No. A comprehensive ground investigation was undertaken by an independent company specialising in such works (Ground Investigation and Piling Ltd). Their report concludes that there would be no requirements for any remediation works to be carried out with respect to human health for use of the land as a NSP.

How will the trees and local wildlife be affected by the proposal?

The council commissioned an independent ecological survey of the Gorsebrook Quarry earlier in 2019 to determine what plant and animal species were present on site. A survey of this type is an important first step to see whether there are any species on site that are protected under certain UK legislation (for example, badgers and bats).

The initial survey, and subsequent follow-on surveys, did not find any protected species within the quarry site, and the survey concluded that the site is generally low in ecological value in relation to the types of habitat present. However, the woodland fringe on the eastern part of the site (that is, the large wooded slope) does hold a greater ecological value, and the council recognises the importance of retaining the trees and understorey vegetation in this area as the site is developed. The council also believes that trees that have grown up in the southern end of the quarry also provide an important habitat for birds, small mammals and invertebrates. As such, as the NSP was developed, we sought to retain the trees and understorey vegetation in this area as well.

Unfortunately, some trees needed to be removed along with brambles and nettles that had grown in the centre of the quarry. However, in line with the recommendations of the ecological report, more trees will be planted both within the NSP and beyond its boundaries. These trees and shrubs will be native types with a higher wildlife value to not only sustain existing wildlife but also to try and encourage new species to the area.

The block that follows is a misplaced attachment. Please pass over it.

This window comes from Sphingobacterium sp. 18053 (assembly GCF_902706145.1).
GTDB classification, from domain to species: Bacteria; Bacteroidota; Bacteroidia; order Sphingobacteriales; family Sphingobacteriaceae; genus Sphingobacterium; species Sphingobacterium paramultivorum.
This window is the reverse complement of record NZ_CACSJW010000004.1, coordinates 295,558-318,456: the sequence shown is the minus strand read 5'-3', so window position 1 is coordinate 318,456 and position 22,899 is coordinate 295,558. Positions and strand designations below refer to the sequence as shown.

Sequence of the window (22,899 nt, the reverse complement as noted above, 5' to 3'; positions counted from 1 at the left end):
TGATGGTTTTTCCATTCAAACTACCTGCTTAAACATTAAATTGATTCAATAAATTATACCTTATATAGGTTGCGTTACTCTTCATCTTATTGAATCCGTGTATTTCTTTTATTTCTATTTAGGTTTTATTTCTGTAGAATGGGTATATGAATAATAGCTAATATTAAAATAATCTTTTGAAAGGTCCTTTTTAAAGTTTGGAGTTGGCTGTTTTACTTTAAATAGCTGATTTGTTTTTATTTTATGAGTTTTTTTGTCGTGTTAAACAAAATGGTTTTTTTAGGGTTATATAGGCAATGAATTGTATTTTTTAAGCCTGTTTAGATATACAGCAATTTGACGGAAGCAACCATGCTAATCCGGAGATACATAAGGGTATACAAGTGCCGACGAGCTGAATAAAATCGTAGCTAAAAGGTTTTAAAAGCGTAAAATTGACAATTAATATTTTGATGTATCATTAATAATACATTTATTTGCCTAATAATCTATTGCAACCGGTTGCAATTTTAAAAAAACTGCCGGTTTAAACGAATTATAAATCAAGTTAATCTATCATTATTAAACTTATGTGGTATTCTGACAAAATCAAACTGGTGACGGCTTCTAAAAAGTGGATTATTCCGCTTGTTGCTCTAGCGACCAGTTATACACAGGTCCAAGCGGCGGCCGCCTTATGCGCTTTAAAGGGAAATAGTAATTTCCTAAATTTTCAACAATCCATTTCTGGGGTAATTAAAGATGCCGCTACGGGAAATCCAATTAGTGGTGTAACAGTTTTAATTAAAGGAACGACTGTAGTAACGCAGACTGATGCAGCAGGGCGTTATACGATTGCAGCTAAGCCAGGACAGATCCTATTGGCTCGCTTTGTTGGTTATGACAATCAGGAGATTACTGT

Full details of the work carried out to investigate the site for badgers, bats and birds can be found on the planning portal.

Where will the travellers park their daily-use vehicles?

People will be able to park their vehicles at a nearby car park. To view its location please view the download section on the NSP page.

The car park in question, is within walking distance of the proposed transit site, is not on the Science Park complex itself and is owned by the local authority.

How will the car park be used?

The car park will be used as a car park, not a NSP or overspill from anywhere else.  It will be used for vehicles needed for day to day use to park overnight on a permit basis.

The car park will not be used for parking large commercial vehicles or residential vehicles such as caravans or mobile homes.

Why has this car park been chosen?

Usage records indicate this car park usually has 90 per cent of its spaces available and is unused.

As such, the car park will easily be able to accommodate the handful of vehicles that may wish to use this facility without any detrimental impact to local businesses.

What if this car park is full?

If there are no spaces available, we will look for a suitable alternative car park.

Will travellers moved from unauthorised encampments have to pay to use the car park?

Any charges for using the car park will form part of the fee paid by anyone paying for a pitch in the NSP.

Has the council consulted with local businesses and residents on the proposed use of the car park?

There is no requirement to consult on the use of the car park as there is no proposed change of use as it will be retained as a car park, that any member of the public can use.